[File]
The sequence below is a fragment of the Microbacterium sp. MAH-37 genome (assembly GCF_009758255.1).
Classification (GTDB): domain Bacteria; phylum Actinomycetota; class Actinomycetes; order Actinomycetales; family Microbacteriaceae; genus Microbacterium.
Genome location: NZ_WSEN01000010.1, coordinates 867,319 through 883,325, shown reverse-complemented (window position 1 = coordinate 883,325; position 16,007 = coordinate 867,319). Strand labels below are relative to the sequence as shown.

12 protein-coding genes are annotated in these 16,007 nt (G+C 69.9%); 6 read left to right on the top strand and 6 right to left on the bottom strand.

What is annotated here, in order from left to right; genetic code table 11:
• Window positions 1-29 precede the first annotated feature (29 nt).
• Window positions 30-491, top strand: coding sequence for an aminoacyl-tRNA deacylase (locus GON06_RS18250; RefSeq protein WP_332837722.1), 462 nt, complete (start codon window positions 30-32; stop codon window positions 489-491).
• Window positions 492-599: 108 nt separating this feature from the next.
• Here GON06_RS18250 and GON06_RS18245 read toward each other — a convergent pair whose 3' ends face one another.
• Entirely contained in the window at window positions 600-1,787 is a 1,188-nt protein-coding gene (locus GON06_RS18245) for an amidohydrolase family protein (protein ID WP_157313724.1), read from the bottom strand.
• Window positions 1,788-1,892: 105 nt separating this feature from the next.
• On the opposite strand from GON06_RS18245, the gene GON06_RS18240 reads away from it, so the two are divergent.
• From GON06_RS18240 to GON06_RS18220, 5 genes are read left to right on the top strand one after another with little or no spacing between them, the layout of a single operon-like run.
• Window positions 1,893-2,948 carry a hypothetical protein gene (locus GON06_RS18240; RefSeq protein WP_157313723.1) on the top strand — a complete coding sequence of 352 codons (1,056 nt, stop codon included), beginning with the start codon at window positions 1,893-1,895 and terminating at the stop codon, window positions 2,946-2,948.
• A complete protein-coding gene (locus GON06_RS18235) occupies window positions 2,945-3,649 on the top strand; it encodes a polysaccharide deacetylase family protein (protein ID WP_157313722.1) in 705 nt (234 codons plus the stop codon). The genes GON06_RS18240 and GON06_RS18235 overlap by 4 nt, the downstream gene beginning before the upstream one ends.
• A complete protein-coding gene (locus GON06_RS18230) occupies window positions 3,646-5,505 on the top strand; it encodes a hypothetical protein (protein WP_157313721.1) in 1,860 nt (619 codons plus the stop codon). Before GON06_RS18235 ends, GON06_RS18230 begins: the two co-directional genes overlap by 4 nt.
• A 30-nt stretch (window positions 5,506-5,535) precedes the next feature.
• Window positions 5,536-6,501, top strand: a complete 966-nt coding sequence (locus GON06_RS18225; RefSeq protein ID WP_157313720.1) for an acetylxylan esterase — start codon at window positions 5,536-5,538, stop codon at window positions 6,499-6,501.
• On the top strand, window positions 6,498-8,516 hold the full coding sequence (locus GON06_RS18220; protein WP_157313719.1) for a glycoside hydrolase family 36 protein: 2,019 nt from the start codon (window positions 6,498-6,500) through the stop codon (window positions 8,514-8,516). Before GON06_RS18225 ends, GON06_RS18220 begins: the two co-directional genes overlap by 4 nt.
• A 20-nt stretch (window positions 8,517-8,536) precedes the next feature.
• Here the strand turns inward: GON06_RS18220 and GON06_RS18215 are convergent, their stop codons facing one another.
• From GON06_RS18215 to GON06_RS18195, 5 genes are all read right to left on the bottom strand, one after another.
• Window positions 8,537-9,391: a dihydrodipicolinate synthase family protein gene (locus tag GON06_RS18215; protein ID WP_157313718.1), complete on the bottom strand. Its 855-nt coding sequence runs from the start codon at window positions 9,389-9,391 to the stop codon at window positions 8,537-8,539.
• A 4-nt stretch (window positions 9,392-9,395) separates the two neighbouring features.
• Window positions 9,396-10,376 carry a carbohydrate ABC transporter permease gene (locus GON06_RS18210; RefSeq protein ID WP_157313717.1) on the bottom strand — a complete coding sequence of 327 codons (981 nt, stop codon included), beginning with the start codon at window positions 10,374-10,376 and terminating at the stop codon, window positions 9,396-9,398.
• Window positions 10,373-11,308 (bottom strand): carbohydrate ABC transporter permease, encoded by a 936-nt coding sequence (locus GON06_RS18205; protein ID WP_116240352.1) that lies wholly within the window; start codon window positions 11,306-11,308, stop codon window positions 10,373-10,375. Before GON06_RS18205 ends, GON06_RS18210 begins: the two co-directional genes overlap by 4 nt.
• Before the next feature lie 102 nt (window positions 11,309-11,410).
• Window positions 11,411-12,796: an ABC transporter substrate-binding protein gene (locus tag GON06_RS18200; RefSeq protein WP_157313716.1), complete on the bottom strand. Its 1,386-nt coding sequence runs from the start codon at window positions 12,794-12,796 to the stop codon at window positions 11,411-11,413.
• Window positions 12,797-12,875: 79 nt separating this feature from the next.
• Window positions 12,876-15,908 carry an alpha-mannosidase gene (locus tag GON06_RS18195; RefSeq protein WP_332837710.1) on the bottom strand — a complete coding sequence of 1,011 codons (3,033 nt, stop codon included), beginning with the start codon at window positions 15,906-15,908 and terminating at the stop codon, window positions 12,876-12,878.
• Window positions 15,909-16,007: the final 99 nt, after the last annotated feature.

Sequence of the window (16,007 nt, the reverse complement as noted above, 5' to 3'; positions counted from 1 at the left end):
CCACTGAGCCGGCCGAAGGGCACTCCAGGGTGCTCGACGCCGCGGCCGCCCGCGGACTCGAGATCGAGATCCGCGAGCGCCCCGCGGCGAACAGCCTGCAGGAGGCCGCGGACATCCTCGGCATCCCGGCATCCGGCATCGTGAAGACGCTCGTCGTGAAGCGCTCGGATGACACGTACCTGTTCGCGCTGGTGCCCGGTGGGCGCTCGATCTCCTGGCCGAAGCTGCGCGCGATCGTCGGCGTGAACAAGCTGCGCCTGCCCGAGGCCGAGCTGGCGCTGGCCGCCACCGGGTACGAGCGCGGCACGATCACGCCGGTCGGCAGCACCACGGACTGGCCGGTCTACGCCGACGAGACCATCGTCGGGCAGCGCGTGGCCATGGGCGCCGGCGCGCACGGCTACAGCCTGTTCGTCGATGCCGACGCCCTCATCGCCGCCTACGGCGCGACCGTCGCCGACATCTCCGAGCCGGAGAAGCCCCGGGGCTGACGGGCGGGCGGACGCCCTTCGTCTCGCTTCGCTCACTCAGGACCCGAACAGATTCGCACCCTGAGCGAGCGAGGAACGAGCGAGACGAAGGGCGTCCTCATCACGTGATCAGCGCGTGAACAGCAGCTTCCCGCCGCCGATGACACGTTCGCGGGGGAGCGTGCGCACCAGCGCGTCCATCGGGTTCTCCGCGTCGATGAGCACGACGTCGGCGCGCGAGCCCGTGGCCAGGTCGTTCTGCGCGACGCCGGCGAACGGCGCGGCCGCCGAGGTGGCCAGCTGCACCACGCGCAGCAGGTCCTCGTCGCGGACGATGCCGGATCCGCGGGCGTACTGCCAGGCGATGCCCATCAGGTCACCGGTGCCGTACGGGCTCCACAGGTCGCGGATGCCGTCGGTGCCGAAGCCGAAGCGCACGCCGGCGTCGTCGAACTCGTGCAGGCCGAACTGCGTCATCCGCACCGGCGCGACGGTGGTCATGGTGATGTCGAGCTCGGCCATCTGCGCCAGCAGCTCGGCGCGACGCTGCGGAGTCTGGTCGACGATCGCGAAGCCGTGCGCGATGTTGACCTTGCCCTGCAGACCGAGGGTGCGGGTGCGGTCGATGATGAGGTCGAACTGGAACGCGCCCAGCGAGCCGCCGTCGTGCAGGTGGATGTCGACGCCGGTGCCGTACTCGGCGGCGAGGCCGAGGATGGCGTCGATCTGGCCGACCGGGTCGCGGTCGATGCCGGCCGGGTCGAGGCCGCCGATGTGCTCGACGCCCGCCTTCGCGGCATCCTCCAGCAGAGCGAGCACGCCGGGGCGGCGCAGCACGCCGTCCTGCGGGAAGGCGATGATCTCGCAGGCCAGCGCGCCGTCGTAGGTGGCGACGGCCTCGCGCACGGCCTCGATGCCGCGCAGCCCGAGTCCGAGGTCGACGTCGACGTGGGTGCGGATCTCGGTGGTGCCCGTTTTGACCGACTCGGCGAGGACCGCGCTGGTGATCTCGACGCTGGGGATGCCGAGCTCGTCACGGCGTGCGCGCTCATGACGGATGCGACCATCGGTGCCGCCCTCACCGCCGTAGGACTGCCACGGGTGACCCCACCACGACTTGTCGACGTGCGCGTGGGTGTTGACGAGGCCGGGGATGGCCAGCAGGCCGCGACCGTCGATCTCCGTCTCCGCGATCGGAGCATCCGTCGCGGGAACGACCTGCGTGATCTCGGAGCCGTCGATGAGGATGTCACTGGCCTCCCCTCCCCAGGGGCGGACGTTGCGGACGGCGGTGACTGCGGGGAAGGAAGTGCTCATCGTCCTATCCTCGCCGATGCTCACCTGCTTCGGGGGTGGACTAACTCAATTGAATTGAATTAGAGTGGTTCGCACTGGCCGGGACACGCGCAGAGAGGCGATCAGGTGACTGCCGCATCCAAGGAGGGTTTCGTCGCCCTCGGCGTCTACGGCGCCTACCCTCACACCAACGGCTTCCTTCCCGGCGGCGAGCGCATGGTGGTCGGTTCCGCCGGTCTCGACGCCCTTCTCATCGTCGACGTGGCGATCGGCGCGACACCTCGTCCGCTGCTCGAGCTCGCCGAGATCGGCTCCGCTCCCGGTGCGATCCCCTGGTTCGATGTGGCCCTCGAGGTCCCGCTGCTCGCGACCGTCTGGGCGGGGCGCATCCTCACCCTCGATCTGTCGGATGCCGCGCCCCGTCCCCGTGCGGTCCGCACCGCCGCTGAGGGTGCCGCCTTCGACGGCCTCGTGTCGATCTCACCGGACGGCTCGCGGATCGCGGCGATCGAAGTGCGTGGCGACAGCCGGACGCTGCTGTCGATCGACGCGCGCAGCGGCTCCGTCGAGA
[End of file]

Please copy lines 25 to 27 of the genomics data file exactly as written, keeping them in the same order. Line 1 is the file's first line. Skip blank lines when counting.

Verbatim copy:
• Window positions 9,396-10,376 carry a carbohydrate ABC transporter permease gene (locus GON06_RS18210; RefSeq protein ID WP_157313717.1) on the bottom strand — a complete coding sequence of 327 codons (981 nt, stop codon included), beginning with the start codon at window positions 10,374-10,376 and terminating at the stop codon, window positions 9,396-9,398.
• Window positions 10,373-11,308 (bottom strand): carbohydrate ABC transporter permease, encoded by a 936-nt coding sequence (locus GON06_RS18205; protein ID WP_116240352.1) that lies wholly within the window; start codon window positions 11,306-11,308, stop codon window positions 10,373-10,375. Before GON06_RS18205 ends, GON06_RS18210 begins: the two co-directional genes overlap by 4 nt.
• Before the next feature lie 102 nt (window positions 11,309-11,410).